U.S. Department of Agriculture: Agricultural Research Service, Lincoln, Nebraska


Date of this Version


Document Type



Agricultural Research Service U.S. Department of Agriculture, May 2006.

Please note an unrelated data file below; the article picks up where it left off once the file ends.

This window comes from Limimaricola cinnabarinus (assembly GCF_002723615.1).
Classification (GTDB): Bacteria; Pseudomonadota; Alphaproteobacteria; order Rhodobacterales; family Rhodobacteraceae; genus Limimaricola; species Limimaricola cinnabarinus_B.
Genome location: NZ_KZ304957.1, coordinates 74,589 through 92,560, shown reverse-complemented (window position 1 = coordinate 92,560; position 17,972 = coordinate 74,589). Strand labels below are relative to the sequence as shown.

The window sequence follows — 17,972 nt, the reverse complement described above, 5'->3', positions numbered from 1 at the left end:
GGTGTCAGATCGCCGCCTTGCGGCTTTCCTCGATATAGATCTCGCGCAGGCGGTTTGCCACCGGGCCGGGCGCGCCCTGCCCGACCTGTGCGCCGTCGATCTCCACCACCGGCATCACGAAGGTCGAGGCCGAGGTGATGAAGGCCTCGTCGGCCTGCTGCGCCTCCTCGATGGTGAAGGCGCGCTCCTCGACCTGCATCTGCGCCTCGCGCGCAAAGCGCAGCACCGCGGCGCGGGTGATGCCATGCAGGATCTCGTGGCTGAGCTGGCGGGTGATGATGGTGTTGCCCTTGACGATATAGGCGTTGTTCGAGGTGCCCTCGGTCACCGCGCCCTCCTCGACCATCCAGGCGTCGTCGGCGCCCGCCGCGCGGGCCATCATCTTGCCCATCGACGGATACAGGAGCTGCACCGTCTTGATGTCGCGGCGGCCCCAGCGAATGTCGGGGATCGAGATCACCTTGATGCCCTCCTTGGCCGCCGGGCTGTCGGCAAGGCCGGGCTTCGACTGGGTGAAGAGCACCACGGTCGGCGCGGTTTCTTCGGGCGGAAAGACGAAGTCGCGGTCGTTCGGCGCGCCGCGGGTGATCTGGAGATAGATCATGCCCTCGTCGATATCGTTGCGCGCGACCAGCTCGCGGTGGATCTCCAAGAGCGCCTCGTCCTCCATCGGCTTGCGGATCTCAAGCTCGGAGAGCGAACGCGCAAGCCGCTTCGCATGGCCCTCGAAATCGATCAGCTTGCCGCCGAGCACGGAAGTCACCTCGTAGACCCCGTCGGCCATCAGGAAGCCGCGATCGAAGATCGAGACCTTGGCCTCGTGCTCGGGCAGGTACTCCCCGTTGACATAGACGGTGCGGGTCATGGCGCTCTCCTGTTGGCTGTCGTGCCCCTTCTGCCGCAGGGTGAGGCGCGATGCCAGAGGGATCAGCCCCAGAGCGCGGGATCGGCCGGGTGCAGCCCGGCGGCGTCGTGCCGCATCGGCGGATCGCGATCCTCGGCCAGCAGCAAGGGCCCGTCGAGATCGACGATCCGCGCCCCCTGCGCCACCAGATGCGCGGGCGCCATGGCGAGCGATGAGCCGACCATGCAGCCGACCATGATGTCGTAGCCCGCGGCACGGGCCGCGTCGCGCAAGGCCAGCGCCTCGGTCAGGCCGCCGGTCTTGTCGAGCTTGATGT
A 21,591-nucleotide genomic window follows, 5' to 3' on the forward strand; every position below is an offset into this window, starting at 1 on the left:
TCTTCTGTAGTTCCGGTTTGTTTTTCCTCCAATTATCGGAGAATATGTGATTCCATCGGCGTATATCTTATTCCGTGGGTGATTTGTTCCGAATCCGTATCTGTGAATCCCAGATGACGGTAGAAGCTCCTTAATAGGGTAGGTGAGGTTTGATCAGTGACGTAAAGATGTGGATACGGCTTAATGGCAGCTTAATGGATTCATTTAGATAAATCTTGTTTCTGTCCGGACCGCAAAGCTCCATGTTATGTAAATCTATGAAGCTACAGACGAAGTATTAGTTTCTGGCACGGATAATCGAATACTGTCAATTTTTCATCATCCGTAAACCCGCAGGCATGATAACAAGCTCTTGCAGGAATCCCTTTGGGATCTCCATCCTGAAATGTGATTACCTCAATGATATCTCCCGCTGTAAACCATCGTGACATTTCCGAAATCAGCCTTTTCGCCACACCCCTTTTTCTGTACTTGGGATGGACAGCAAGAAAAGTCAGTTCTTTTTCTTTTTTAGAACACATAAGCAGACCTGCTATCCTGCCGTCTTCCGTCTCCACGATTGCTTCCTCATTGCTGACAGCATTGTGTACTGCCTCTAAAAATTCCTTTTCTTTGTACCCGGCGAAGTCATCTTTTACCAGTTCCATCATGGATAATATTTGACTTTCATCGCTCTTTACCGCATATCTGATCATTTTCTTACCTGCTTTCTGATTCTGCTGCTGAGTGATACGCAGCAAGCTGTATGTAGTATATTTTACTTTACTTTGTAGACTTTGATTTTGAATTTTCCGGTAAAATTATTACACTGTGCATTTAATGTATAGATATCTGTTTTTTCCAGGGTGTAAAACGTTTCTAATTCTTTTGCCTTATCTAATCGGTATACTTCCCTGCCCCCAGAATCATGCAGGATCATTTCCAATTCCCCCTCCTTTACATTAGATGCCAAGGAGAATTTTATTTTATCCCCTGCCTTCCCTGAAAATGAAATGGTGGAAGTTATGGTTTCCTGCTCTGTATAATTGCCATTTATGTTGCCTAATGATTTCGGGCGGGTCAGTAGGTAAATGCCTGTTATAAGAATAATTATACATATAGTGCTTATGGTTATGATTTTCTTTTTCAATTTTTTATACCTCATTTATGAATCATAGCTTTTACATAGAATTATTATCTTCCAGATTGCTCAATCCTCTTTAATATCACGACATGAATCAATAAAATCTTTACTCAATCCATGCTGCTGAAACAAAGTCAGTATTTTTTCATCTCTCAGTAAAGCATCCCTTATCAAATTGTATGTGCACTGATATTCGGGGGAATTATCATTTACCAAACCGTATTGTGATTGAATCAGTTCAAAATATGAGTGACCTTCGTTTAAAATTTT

It is important to match genetic potential of cow herds with the climatic environment and feed resources available for beef production in diverse regions of the U.S. and with consumer preferences for beef products that excel in consistency, leanness, palatability and tenderness. Since 1969, the Germplasm Evaluation Program at the U.S. Meat Animal Research Center has been conducted to characterize breeds representing diverse biological types for a wide spectrum of biological traits of economic importance in beef production. Previous results have shown that Bos indicus X Bos taurus (e.g., Brahman and Sahiwal, sired F1 cross cows out of Hereford and Angus dams) were exceptionally productive and efficient cows, especially in subtropical climates (e.g., Florida versus Nebraska). However, as the proportion Bos indicus increased the advantages of Bos indicus crosses were tempered by older age at puberty and reduced meat tenderness. This report focuses on characterization of alternative sources of tropically adapted germplasm compared to Angus and Hereford sired crosses.